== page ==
If you or someone you know is a veteran with a disability, you should become familiar with all of the benefits that are available to you through the Department of Veteran Affairs (VA). There are certain eligibility requirements that must be met in order to receive these benefits. Below you can find general information about what the eligibility requirements are to receive VA benefits, the types of benefits available to veterans, how to apply for these benefits and the importance of hiring the services of a disability lawyer to represent you in your claim.
Before a person can claim VA benefits, a veteran must meet a specific set of basic requirements. These include having (1) been on active service; and (2) received a discharge under conditions that were not dishonorable. Once these two simple requirements have been fulfilled, other requirements that must be satisfied include–
Active military service – there are several types of service that satisfy the requirement of active service. They include:
- Service in the Reserve, Air, or Army National Guard when this service is activated by the federal government;
- Full-time service in the U.S. Army, Navy, Air Force, Coast Guard or Marine Corps;
- Cadets in the Air Force, U.S. Military, and Coast Guard academies as well as midshipmen in the U.S. Naval Academy.
There are some instances where VA benefits counts other forms of active service including:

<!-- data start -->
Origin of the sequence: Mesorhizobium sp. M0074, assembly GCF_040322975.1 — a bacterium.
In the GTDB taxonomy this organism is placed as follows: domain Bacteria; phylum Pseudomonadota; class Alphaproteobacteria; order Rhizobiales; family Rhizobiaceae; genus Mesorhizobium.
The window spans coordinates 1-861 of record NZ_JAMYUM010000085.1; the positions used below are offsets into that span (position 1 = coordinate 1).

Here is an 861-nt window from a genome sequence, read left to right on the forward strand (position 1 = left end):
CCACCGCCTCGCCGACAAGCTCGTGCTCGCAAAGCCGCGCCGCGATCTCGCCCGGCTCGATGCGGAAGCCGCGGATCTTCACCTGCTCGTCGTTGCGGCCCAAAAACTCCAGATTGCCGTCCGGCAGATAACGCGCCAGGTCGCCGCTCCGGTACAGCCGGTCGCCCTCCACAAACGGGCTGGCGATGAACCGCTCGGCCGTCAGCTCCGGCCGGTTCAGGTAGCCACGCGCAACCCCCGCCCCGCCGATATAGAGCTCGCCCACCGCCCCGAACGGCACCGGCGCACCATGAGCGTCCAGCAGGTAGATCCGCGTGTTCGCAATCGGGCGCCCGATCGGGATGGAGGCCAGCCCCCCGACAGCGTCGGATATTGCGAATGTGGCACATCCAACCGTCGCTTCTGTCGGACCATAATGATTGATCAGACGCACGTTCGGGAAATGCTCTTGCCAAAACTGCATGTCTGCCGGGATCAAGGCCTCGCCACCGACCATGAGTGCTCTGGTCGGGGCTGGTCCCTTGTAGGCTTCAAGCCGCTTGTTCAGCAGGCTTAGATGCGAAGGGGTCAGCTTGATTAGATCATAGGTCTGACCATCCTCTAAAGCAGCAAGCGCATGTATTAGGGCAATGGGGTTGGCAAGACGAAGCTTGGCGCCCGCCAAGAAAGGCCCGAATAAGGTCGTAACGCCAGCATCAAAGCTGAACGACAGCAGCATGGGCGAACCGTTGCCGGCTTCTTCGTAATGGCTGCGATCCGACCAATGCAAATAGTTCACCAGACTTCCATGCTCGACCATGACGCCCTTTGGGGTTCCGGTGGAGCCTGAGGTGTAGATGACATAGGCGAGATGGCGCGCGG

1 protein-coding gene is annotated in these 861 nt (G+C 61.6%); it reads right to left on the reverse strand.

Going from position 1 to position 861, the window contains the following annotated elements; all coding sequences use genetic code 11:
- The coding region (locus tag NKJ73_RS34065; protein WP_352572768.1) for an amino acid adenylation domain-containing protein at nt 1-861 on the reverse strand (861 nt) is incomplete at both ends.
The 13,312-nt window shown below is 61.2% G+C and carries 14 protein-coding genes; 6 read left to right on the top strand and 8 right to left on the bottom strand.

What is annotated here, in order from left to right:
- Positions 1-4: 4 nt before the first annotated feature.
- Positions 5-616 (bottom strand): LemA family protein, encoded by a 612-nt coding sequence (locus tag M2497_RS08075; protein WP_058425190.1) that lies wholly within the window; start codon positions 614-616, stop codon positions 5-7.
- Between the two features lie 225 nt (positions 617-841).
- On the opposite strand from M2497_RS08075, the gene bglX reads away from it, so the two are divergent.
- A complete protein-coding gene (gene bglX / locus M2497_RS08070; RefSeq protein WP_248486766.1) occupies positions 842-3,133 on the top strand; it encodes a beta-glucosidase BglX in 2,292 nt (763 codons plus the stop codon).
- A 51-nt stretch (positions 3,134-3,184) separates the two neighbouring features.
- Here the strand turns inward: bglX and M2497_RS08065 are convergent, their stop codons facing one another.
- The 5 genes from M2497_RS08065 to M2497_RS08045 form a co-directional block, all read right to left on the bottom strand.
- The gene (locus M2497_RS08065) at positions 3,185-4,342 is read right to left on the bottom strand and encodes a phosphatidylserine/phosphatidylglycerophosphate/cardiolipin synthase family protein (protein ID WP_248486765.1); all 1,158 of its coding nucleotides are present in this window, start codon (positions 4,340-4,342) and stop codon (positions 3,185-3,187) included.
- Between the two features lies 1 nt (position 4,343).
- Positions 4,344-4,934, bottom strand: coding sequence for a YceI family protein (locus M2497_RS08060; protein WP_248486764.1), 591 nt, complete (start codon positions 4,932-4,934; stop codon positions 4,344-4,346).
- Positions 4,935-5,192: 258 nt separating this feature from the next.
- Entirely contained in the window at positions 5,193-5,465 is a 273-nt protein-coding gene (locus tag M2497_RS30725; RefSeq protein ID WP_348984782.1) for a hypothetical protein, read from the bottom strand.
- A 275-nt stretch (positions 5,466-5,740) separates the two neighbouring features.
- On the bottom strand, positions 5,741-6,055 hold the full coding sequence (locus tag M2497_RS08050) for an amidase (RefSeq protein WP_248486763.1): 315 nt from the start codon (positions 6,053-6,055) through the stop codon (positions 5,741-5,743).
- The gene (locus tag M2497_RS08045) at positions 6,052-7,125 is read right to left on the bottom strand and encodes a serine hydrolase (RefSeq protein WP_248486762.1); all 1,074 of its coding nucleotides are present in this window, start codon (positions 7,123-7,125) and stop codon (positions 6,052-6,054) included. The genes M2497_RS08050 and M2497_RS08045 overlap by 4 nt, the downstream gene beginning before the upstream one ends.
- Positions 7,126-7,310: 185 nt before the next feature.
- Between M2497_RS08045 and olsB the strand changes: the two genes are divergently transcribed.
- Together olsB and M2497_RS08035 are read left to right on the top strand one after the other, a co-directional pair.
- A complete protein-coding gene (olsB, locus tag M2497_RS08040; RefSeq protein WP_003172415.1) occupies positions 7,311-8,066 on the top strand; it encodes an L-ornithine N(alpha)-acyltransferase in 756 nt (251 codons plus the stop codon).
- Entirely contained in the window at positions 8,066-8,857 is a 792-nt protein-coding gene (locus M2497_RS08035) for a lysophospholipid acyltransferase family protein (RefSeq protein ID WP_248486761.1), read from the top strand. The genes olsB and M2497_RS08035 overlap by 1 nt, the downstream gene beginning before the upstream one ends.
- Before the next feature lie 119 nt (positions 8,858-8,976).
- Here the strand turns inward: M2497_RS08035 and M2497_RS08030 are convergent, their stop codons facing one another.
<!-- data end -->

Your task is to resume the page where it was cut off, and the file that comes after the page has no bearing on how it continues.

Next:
- Service in some national organizations outside of the Armed forces;
- Engaging in training for the Armed Forces; or
- Enrollment at a school in the Coast Guard, Air Force or Military academies.
Discharge Conditions, Not Dishonorable –Even when a veteran meets the requirements for active military service, if they were discharged dishonorably, they cannot recover benefits.
When a veteran is discharged under conditions that are other than honorable, with bad conduct discharges, or undesirable discharges they may not be able to receive veterans’ benefits. This depends, however, on the specifics of the benefit type. Veterans with dishonorable discharges, however, cannot receive any kind of benefits from the VA.
If a veteran is worried that the status of the manner in which they were discharged will affect their ability to recover benefits, they may apply for a correction of their military record, or an upgrade of their discharge.
It is also important to note that a veteran who is seeking veterans’ disability benefits for a disability that was caused by their own misconduct, so long as that conduct was willful, will be barred from receiving benefits. It is the VA’s burden, however, to prove that the disability was caused by the willful misconduct. The VA defines willful misconduct as those actions that are done intentionally and that are in contrast with what is right or permitted.
Types of VA Benefits
There are several types of VA benefits that a veteran may pursue. These include:
Disability Compensation that Is Service-Connected